Some of you may be aware that my mother has been battling cancer. I may have mentioned it in a post or two, but I've also mentioned it in comments to others' posts when they've lost a family member, including Pauly, Falstaff , and Wil Wheaton's friend, Annie.
Anyway, my mother underwent a radical, experimental surgical procedure (hyperthermic chemo perfusion) back in April 2004, where after the cancer is surgically removed, heated liquid chemo is basically poured into the body cavity and all internal surfaces are "washed" to directly kill any remaining cancer. When she was diagnosed in January 2004, they told her she had 6 months without that surgery. With the surgery, they gave her a 50% chance to last another 2 to 3 years. So she had the surgery. Just over a month in the hospital to recover, 2 rounds of follow up chemotherapy, and not quite a full year to get her strength back. After that, she went back to work…as a hospice nurse! My mother, who spent the last several years of her career working with the terminally ill, decided that since she'd beaten cancer back that she'd go back to working with the terminally ill. She was that kind of a strong and caring person. So after a year of working, she and my father retired. Her regular tests were showing some recurrence of the cancer, so they decided to take the time to enjoy life for themselves. They did some traveling, they saw relatives, they had fun. During this time, the cancer was reestablishing itself. According to the doctors who would read her MRI scans, the cancer was "slow-growing" but it apparently WAS growing. Finally, her last scan showed that it was spreading from her abdomen up to her chest, including starting to compress the main aorta coming out of her heart. So a second round of surgery, similar to the first one was scheduled for Thursday, April 19.
It was going to be a 10 hour or so procedure, and I took the day off and my sister flew in from Memphis. Everything kicked off around 7 a.m. She had been tired, in pain, but seemed in good spirits, so we weren't too worried. I mean, she came thru the first surgery just fine…why should this be any different? So my dad gets a call at 3:30 in the afternoon. The surgeon said that there had been some complications, that when they were removing the cancer from around her liver, some of the cancer had gotten into the main artery that fed blood to the liver and that the artery had torn. They worked into the night to stabilize her, and finally at 8 p.m. the doctor came down and told us that they had the bleeding under control, she was on a respirator, and that they'd go back in first thing in the morning on Friday to try and repair the damage and finish removal of the cancer. So we all show up at 7 a.m. again, and the oncology surgeon and the vascular specialist he'd called in Thursday afternoon met us and told us how extensive things were, and told us that her chances were slim, but it was possible that they could repair the damage. We unanimously said to go for it, and the doctors headed up to the SICU. Around 9:30 a.m. we got the call. They couldn't control the bleeding, and she'd gone into cardiac arrest. They did open heart massage for about 10 minutes, but couldn't revive her. My mother died at 9:20 a.m. on April 20, 2007.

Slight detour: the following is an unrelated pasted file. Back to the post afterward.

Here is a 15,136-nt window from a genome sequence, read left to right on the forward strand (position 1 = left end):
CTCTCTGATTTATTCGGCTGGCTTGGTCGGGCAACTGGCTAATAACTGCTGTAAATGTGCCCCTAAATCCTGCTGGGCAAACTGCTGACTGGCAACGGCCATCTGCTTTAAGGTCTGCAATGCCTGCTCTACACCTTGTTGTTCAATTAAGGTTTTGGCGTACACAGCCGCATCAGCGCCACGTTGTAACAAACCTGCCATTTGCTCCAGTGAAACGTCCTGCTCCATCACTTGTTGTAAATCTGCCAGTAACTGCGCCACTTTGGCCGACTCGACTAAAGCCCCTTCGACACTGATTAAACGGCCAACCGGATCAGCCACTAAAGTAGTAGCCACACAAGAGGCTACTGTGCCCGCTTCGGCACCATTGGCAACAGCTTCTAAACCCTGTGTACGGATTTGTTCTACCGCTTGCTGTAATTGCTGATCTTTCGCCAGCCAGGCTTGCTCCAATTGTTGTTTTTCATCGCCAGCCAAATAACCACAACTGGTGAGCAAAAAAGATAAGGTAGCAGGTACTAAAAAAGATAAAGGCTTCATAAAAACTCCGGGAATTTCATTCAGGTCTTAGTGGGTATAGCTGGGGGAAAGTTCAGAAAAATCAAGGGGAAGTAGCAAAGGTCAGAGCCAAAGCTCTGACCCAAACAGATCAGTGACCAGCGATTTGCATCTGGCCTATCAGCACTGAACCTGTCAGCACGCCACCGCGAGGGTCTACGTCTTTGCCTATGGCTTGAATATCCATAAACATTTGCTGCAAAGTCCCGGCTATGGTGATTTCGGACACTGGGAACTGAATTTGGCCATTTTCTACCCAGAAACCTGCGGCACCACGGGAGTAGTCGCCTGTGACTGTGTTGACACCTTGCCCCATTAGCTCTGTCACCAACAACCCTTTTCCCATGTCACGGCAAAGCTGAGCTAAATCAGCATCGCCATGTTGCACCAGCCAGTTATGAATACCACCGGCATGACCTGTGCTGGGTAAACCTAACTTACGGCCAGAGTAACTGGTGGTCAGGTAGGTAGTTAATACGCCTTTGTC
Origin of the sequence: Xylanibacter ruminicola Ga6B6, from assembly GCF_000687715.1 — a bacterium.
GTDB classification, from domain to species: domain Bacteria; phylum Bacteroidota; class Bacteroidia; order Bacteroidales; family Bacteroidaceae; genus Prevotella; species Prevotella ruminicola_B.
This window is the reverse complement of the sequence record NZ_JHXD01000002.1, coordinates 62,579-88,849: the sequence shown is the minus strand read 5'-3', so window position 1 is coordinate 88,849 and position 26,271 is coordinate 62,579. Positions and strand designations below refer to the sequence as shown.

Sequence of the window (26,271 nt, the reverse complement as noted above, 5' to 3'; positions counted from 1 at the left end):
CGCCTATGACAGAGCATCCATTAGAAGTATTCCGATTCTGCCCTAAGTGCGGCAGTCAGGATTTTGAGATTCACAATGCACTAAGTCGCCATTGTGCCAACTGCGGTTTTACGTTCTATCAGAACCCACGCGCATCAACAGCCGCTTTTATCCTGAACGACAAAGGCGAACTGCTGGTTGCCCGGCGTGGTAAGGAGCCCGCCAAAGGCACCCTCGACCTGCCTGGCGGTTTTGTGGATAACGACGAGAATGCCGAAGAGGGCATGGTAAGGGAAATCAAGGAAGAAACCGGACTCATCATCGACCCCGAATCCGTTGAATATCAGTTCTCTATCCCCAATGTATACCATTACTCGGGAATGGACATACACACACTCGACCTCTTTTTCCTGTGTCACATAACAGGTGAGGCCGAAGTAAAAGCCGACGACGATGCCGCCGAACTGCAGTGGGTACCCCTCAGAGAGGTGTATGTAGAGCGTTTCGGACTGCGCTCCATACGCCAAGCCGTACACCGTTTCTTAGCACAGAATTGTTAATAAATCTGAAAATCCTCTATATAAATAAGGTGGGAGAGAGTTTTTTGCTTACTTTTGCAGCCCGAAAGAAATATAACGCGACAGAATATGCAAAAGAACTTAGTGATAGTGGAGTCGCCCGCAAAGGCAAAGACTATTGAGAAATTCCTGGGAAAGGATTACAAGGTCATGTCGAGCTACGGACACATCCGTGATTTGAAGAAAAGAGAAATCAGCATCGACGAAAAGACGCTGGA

We had 3 years that we hadn't expected to have, she's in a much better place, and no longer in pain. Don't tell me that the cancer won. She fucking beat cancer! It can't get her anymore! We all miss her terribly, but to know that she's in heaven and no longer in pain is worth the pain that we all feel. I wanted to include a picture, but all my digital pics are on my computer's hard drive and it is still a non-functional pile of electronic crap. Sorry for the downer nature of this post, but I had to get this off my chest. Tell your parents that you love them. Tell your loved ones that you love them. And watch out for cancer. It fucking sucks.